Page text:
FaultMaps and implicit checks


Code generated by managed language runtimes tend to have checks that are required for safety but never fail in practice. In such cases, it is profitable to make the non-failing case cheaper even if it makes the failing case significantly more expensive. This asymmetry can be exploited by folding such safety checks into operations that can be made to fault reliably if the check would have failed, and recovering from such a fault by using a signal handler.

For example, Java requires null checks on objects before they are read from or written to. If the object is null then a NullPointerException has to be thrown, interrupting normal execution. In practice, however, dereferencing a null pointer is extremely rare in well-behaved Java programs, and typically the null check can be folded into a nearby memory operation that operates on the same memory location.

The Fault Map Section

Information about implicit checks generated by LLVM are put in a special “fault map” section. On Darwin this section is named __llvm_faultmaps.

The format of this section is

Header {
  uint8  : Fault Map Version (current version is 1)
  uint8  : Reserved (expected to be 0)
  uint16 : Reserved (expected to be 0)
uint32 : NumFunctions
FunctionInfo[NumFunctions] {
  uint64 : FunctionAddress
  uint32 : NumFaultingPCs
  uint32 : Reserved (expected to be 0)
  FunctionFaultInfo[NumFaultingPCs] {
    uint32  : FaultKind
    uint32  : FaultingPCOffset
    uint32  : HandlerPCOffset

FailtKind describes the reason of expected fault. Currently three kind of faults are supported:

  1. FaultMaps::FaultingLoad - fault due to load from memory.
  2. FaultMaps::FaultingLoadStore - fault due to instruction load and store.
  3. FaultMaps::FaultingStore - fault due to store to memory.

The ImplicitNullChecks pass

The ImplicitNullChecks pass transforms explicit control flow for checking if a pointer is null, like:

  %ptr = call i32* @get_ptr()
  %ptr_is_null = icmp i32* %ptr, null
  br i1 %ptr_is_null, label %is_null, label %not_null, !make.implicit !0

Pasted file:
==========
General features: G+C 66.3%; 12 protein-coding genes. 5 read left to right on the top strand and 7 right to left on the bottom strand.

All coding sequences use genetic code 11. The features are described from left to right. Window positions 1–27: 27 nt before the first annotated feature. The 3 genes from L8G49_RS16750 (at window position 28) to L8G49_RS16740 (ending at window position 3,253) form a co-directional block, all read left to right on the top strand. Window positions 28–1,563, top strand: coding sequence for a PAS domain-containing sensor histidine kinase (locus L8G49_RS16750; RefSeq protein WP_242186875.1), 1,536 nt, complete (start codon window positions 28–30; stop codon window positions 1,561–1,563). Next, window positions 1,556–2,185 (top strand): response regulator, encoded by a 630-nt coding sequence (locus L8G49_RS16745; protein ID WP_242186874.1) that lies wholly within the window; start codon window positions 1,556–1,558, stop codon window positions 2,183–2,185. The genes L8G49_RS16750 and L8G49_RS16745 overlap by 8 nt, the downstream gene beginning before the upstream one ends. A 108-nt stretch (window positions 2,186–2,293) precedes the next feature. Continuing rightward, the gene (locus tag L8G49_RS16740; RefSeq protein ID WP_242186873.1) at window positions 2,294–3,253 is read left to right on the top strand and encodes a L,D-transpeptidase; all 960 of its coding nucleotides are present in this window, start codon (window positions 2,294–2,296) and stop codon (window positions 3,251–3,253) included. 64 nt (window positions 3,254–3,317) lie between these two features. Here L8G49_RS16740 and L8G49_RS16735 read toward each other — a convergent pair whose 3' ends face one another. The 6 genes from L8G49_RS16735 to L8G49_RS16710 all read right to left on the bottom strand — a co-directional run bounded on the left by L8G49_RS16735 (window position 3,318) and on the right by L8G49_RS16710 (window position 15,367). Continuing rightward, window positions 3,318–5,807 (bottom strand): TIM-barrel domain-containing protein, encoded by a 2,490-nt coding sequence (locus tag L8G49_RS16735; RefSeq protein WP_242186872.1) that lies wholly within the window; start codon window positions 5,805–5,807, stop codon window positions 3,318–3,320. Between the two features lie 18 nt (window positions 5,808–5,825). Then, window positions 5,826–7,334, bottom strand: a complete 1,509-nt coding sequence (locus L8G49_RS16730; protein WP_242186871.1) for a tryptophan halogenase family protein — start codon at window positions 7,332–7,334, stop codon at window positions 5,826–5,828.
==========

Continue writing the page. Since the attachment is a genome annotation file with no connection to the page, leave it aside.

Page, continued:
%t = load i32, i32* %ptr
  br label %do_something_with_t

  call void @HFC()

!0 = !{}

to control flow implicit in the instruction loading or storing through the pointer being null checked:

  %ptr = call i32* @get_ptr()
  %t = load i32, i32* %ptr  ;; handler-pc = label %is_null
  br label %do_something_with_t

  call void @HFC()

This transform happens at the MachineInstr level, not the LLVM IR level (so the above example is only representative, not literal). The ImplicitNullChecks pass runs during codegen, if -enable-implicit-null-checks is passed to llc.

The ImplicitNullChecks pass adds entries to the __llvm_faultmaps section described above as needed.

make.implicit metadata

Making null checks implicit is an aggressive optimization, and it can be a net performance pessimization if too many memory operations end up faulting because of it. A language runtime typically needs to ensure that only a negligible number of implicit null checks actually fault once the application has reached a steady state. A standard way of doing this is by healing failed implicit null checks into explicit null checks via code patching or recompilation. It follows that there are two requirements an explicit null check needs to satisfy for it to be profitable to convert it to an implicit null check:

  1. The case where the pointer is actually null (i.e. the “failing” case) is extremely rare.
  2. The failing path heals the implicit null check into an explicit null check so that the application does not repeatedly page fault.

The frontend is expected to mark branches that satisfy (1) and (2) using a !make.implicit metadata node (the actual content of the metadata node is ignored). Only branches that are marked with !make.implicit metadata are considered as candidates for conversion into implicit null checks.

(Note that while we could deal with (1) using profiling data, dealing with (2) requires some information not present in branch profiles.)